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on hold

As Dan alluded to in his very eloquent blog post yesterday, it's been a tough week around here. We've been holding vigil for baby Nathan, our dear friends' newborn son who needs some heavy lifting from God and science to clear a staph-infected blood clot in his heart. Not nearly on par with that level of urgency but still stressful nonetheless are some financial troubles we hit this week. My claim for extended unemployment benefits, while approved, was never successfully processed last week, which left me frantically placing about seven hundred phone calls to the Massachusetts department of workforce development. Each time after entering in my social security number and cycling through three menus of options I was told: "We are now experiencing an unusually high volume of calls. Please try your call again on the next business day." (After hearing that message twice on Tuesday and four times on Wednesday and every half-hour on Thursday, I began to wonder what this government agency defines as "unusual." But whatever.)

Then I got sick yesterday. I am so tired of being sick and pregnant, of the snow and the cold, of all the laundry being dirty and mouse poop in our kitchen drawers and everything being all up in the air. It's infuriating and exhausting. I would like poor little Nathan's health trials to be over. I would like to have enough cash in the bank to pay my midwife next week. I would like to get over this yucky cold which keeps me away from the hospital and makes me offer Harvey videos of trains instead of read-aloud time with real books.

And despite all this, like Dan I am aware of God's presence and provision which sit with us in and despite what's going on.

Unlike Dan, I often ruminate on tragedy. Imagining tragedy in vivid detail is pretty much my main nervous preoccupation. If the dog runs off in the woods I imagine what I will do if I find him lying by the side of the road half run-over, or how I will react when I come around a corner unprotected and bonk into an angry pack of coyotes. Neither is very likely, but it seems important to me to plan how I would react. Since I was a child I have always believed death or a horrible disfiguring accident were just around the corner. When any member of my family goes out in a car I figure it's about a 50% chance that they make it back alive. When I go out I put the chances of my house still standing when I return at about about 60% (good odds!) Violent house fire? I worry about that pretty much every evening before bed.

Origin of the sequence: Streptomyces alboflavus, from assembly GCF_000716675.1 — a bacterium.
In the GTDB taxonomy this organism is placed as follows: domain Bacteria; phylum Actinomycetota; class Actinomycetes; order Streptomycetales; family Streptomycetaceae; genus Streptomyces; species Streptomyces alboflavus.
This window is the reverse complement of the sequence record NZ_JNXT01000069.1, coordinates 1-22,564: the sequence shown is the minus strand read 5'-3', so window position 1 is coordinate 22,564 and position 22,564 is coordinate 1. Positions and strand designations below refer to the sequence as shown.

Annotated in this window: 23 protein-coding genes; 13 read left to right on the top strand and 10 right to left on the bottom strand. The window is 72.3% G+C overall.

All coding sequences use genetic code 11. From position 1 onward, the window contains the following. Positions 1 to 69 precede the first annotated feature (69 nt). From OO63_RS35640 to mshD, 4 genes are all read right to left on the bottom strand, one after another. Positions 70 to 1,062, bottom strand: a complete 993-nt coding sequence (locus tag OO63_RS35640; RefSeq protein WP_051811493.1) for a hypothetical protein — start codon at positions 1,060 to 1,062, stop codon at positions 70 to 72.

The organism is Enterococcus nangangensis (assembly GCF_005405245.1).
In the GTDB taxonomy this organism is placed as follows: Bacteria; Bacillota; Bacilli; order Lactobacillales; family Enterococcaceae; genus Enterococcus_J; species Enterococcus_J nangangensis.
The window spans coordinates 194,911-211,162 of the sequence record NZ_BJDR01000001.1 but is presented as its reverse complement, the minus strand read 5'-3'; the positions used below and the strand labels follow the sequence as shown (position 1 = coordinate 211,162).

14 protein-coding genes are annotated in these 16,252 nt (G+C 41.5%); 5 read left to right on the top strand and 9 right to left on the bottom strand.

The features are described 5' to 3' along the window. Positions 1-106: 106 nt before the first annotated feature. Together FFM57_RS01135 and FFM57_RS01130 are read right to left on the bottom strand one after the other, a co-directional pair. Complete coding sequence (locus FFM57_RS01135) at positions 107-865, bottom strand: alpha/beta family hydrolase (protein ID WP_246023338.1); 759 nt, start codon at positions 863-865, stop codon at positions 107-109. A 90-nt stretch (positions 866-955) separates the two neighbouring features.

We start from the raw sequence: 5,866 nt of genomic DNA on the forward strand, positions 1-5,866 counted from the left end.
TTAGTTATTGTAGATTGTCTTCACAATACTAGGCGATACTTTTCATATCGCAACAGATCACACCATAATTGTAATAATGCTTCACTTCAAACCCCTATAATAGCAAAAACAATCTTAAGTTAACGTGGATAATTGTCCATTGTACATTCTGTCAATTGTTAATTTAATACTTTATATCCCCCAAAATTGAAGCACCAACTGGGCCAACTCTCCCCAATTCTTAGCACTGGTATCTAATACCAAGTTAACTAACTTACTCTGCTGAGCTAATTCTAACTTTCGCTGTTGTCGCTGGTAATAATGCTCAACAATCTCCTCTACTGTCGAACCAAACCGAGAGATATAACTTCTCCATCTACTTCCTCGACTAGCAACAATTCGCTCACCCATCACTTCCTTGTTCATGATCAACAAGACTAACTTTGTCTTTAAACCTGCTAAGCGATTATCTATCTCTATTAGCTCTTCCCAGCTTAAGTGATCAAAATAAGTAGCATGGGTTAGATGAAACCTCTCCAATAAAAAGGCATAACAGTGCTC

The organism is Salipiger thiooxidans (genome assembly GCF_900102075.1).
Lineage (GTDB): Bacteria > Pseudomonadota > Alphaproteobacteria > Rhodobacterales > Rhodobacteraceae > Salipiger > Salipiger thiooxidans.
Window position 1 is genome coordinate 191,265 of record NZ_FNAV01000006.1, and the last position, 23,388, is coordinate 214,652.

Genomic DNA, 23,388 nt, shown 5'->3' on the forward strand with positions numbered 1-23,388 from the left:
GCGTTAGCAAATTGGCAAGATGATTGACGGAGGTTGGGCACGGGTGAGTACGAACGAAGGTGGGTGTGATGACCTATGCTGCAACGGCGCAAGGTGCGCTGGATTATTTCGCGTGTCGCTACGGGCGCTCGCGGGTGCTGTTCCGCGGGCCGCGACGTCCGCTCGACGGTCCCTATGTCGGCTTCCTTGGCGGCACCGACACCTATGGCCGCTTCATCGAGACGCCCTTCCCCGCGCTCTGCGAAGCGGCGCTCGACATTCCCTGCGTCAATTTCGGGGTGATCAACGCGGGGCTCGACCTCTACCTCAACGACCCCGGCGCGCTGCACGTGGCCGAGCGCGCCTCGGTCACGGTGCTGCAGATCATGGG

All of which is to say, you can take the girl out of her Jewish mother, but you can't take the Jewish mother out of the girl.

(Although I don't know if I really phrased that properly...)

Yet I also know in my heart, not just theoretically but experientially, that God is good, that in all things he works for the good of those who love him, and that he has a plan to prosper us and not to harm us. Bad crap still happens, of course, and God is not a push-button robot to stop bad things from happening, but sometimes he does stop bad crap from happening, and if he doesn't he's certainly right there with us when the crap hits the fan. That may or may not be comforting, depending on my mood and the time of day and how much I want certain bad things not to happen. I would prefer my worst fears not to come to pass. I also know that if necessary God will walk with me straight into the middle of my worst fears and I will find them, like a vacant tomb, empty. And either way, what can we do? whatever happens God's all we got and we're in this for the long haul.

None of this comes off as a coherent blog post, but it does help me unload a bit and if nothing else offer an excuse for not showing you cute Harvey pictures for so long (I think the photos on my camera are a month old or something.) Harvey is very very cute. His current preoccupation is asking me to buy everything I can't offer him at the moment. "Harvey Helicopter...Mama buy one?" Um, not right now sweetie. Why don't you pray about it.


Thanks for this post; while you may have felt like you were mainly unloading, I also find helpful and important reminders about God's love in our lives, even when we feel life is going crappy.

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